The glob() function is a pathname generator that implements the rules for file name pattern matching used by the shell. The include file glob.h defines the structure type glob_t, which contains at least the following fields: typedef struct { size_t gl_pathc; /* count of total paths so far */ size_t gl_matchc; /* count of paths matching pattern */ size_t gl_offs; /* reserved at beginning of gl_pathv */ int gl_flags; /* returned flags */ char **gl_pathv; /* list of paths matching pattern */ } glob_t; The argument pattern is a pointer to a pathname pattern to be expanded. The glob() argument matches all accessible pathnames against the pattern and creates a list of the pathnames that match. In order to have access to a pathname, glob() requires search permission on every component of a path except the last and read permission on each directory of any file- name component of pattern that contains any of the special characters `*', `?' or `['. The glob() argument stores the number of matched pathnames into the gl_pathc field, and a pointer to a list of pointers to pathnames into the gl_pathv field. The first pointer after the last pathname is NULL. If the pattern does not match any pathnames, the returned number of matched paths is set to zero. It is the caller's responsibility to create the structure pointed to by pglob. The glob() function allocates other space as needed, including the memory pointed to by gl_pathv. The argument flags is used to modify the behavior of glob(). The value of flags is the bitwise inclusive OR of any of the following values defined in glob.h: GLOB_APPEND Append pathnames generated to the ones from a previous call (or calls) to glob(). The value of gl_pathc will be the total matches found by this call and the previous call(s). The pathnames are appended to, not merged with the pathnames returned by the previous call(s). Between calls, the caller must not change the setting of the GLOB_DOOFFS flag, nor change the value of gl_offs when GLOB_DOOFFS is set, nor (obviously) call globfree() for pglob. GLOB_DOOFFS Make use of the gl_offs field. If this flag is set, gl_offs is used to specify how many NULL pointers to prepend to the beginning of the gl_pathv field. In other words, gl_pathv will point to gl_offs NULL point- ers, followed by gl_pathc pathname pointers, followed by a NULL pointer. GLOB_ERR Causes glob() to return when it encounters a directory that it cannot open or read. Ordinarily, glob() contin- ues to find matches. GLOB_MARK Each pathname that is a directory that matches pattern has a slash appended. GLOB_NOCHECK If pattern does not match any pathname, then glob() returns a list consisting of only pattern, with one level of backslash escapes removed, the number of total pathnames set to 1, and the number of matched pathnames set to 0. GLOB_NOSORT By default, the pathnames are sorted in ascending ASCII order; this flag prevents that sorting (speeding up glob()). The following values may also be included in flags, however, they are non-standard extensions to IEEE Std 1003.2 (``POSIX.2''). GLOB_ALTDIRFUNC The following additional fields in the pglob structure have been initialized with alternate functions for glob to use to open, read, and close directories and to get stat information on names found in those directories. void *(*gl_opendir)(const char * name); struct dirent *(*gl_readdir)(void *); void (*gl_closedir)(void *); int (*gl_lstat)(const char *name, struct stat *st); int (*gl_stat)(const char *name, struct stat *st); This extension is provided to allow programs such as restore(8) to provide globbing from directories stored on tape. GLOB_BRACE Pre-process the pattern string to expand `{pat,pat,...}' strings like csh(1). The pattern `{}' is left unexpanded for historical reasons (csh(1) does the same thing to ease typing of find(1) patterns). GLOB_LIMIT Limit the amount of memory used to store matched strings to 64K, the number of stat(2) calls to 128, and the number of readdir(3) calls to 16K. This option should be set for programs that can be coerced to a denial of service attack via patterns that expand to a very large number of matches, such as a long string of */../*/.. GLOB_MAGCHAR Set by the glob() function if the pattern included globbing characters. See the description of the usage of the gl_matchc structure member for more details. GLOB_NOESCAPE Disable the use of the backslash (`\') character for quoting. GLOB_NOMAGIC Is the same as GLOB_NOCHECK but it only appends the pattern if it does not contain any of the special char- acters ``*'', ``?'' or ``[''. GLOB_NOMAGIC is provided to simplify implementing the historic csh(1) globbing behavior and should probably not be used anywhere else. GLOB_NO_DOTDIRS Hide `.' and `..' from metacharacter matches, regard- less of whether GLOB_PERIOD is set and whether the pat- tern component begins with a literal period. GLOB_PERIOD Allow metacharacters to match a leading period in a filename. GLOB_STAR Indicates that two adjacent * characters will do a recursive match in all subdirs, without following sym- bolic links and three adjacent * characters will also follow symbolic links. GLOB_TILDE Expand patterns that start with `~' to user name home directories. If the user with the given user name (or the user id of the current user in the case of ``~/'') is not found, the original pattern is returned. GLOB_TILDE_CHECK When used with GLOB_TILDE and the user name or the user id is not found, then GLOB_NOMATCH is returned instead of the original pattern. If, during the search, a directory is encountered that cannot be opened or read and errfunc is non-NULL, glob() calls (*errfunc)(path, errno). This may be unintuitive: a pattern like `*/Makefile' will try to stat(2) `foo/Makefile' even if `foo' is not a directory, resulting in a call to errfunc. The error routine can suppress this action by testing for ENOENT and ENOTDIR; however, the GLOB_ERR flag will still cause an imme- diate return when this happens. If errfunc returns non-zero, glob() stops the scan and returns GLOB_ABORTED after setting gl_pathc and gl_pathv to reflect any paths already matched. This also happens if an error is encountered and GLOB_ERR is set in flags, regardless of the return value of errfunc, if called. If GLOB_ERR is not set and either errfunc is NULL or errfunc returns zero, the error is ignored. The globfree() function frees any space associated with pglob from a pre- vious call(s) to glob(). The glob_pattern_p() returns 1 if the pattern has any special characters that glob() will interpret and 0 otherwise. If the quote argument is non-zero, then backslash quoted characters are ignored. The historical GLOB_QUOTE flag is no longer supported. Per IEEE Std 1003.2-1992 (``POSIX.2''), backslash escaping of special characters is the default behaviour; it may be disabled by specifying the GLOB_NOESCAPE flag.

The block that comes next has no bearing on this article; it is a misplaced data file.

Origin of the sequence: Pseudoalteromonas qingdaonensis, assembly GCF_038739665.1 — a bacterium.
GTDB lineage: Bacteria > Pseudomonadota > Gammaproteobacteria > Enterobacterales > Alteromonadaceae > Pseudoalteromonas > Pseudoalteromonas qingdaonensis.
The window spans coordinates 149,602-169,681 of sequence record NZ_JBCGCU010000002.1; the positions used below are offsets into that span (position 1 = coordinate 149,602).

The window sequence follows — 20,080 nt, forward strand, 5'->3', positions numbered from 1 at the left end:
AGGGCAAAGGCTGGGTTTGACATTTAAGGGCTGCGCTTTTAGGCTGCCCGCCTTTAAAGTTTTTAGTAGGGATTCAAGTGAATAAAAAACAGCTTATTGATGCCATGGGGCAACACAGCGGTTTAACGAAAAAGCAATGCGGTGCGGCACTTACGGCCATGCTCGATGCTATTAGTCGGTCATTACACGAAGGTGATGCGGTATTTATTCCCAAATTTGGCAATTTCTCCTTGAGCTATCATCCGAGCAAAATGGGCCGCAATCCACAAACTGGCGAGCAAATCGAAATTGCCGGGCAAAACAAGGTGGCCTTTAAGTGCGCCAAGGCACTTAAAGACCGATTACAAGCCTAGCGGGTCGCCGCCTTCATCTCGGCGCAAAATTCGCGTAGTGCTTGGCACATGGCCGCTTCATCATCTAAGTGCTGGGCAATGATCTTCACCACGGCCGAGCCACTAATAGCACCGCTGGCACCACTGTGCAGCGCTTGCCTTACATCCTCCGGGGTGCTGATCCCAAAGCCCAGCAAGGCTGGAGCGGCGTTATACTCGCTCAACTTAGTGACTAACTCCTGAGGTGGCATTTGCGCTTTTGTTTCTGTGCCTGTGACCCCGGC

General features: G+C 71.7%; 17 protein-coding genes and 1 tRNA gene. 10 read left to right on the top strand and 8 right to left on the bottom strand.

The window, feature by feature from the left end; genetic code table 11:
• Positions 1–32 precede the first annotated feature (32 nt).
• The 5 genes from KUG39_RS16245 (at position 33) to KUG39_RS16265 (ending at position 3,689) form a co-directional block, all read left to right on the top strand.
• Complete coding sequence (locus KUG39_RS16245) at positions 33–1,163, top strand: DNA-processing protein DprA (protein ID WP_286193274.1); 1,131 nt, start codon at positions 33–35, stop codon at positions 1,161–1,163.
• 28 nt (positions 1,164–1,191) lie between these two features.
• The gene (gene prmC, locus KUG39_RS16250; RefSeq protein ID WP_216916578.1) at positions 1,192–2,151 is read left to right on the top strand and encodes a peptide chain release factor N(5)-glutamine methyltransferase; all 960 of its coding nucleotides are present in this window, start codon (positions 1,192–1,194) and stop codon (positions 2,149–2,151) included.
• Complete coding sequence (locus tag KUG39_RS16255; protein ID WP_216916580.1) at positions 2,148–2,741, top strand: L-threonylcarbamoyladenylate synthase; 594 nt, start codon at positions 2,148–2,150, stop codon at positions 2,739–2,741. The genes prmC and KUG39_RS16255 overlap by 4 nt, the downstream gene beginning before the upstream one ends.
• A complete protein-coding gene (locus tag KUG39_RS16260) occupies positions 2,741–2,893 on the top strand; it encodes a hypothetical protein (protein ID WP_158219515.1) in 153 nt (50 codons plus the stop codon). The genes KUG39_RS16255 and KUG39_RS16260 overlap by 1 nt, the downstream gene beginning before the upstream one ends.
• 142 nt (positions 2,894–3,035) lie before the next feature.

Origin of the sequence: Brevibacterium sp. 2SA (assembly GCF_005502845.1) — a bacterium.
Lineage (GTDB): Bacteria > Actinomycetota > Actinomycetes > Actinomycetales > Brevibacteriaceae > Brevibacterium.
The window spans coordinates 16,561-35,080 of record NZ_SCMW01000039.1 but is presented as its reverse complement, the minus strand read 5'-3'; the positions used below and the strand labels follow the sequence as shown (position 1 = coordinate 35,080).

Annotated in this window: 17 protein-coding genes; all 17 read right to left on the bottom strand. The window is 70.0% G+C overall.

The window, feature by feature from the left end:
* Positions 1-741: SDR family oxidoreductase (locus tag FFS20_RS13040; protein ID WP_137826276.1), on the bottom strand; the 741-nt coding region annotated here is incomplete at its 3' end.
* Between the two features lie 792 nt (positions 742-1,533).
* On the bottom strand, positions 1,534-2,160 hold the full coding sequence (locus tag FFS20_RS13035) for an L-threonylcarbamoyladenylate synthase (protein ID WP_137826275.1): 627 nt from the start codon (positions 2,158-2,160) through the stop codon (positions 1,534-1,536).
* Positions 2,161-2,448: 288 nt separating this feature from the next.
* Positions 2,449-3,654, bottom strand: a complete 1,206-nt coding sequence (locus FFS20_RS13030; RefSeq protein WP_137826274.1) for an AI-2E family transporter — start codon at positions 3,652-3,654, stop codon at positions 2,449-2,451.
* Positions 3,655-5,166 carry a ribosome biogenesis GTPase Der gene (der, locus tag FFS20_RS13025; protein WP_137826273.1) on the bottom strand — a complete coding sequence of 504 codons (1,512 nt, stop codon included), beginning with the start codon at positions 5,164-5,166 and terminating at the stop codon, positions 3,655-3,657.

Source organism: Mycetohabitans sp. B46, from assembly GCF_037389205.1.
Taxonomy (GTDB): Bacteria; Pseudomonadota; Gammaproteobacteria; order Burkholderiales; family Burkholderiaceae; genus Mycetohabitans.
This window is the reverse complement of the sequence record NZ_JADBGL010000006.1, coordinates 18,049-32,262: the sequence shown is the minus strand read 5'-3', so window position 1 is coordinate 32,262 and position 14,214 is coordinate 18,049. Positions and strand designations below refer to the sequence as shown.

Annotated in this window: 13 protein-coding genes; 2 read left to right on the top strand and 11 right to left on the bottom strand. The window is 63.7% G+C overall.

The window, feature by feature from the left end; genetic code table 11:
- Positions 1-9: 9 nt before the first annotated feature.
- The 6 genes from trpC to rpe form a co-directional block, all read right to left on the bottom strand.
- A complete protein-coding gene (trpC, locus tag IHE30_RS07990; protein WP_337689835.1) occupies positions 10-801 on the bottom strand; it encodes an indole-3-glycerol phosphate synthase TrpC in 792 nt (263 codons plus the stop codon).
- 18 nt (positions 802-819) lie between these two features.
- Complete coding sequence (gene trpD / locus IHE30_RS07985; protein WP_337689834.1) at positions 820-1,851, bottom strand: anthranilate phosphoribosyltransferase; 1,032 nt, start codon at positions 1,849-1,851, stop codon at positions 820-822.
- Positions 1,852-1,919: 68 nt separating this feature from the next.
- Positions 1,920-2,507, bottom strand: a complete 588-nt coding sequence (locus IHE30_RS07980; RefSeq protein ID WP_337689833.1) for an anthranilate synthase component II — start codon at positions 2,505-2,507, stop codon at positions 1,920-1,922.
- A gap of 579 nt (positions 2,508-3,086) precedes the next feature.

On successful completion, glob() returns zero. In addition the fields of pglob contain the values described below: gl_pathc contains the total number of matched pathnames so far. This includes other matches from previous invocations of glob() if GLOB_APPEND was specified. gl_matchc contains the number of matched pathnames in the current invocation of glob(). gl_flags contains a copy of the flags parameter with the bit GLOB_MAGCHAR set if pattern contained any of the special characters ``*'', ``?'' or ``['', cleared if not. gl_pathv contains a pointer to a NULL-terminated list of matched pathnames. However, if gl_pathc is zero, the contents of gl_pathv are undefined. If glob() terminates due to an error, it sets errno and returns one of the following non-zero constants, which are defined in the include file <glob.h>: GLOB_ABORTED The scan was stopped because an error was encountered and either GLOB_ERR was set or (*errfunc)() returned non-zero. GLOB_NOMATCH The pattern does not match any existing pathname, and GLOB_NOCHECK was not set in flags. GLOB_NOSPACE An attempt to allocate memory failed, or if errno was 0 GLOB_LIMIT was specified in the flags and ARG_MAX pat- terns were matched. The historical GLOB_ABEND return constant is no longer supported. Porta- ble applications should use the GLOB_ABORTED constant instead. The arguments pglob->gl_pathc and pglob->gl_pathv are still set as speci- fied above.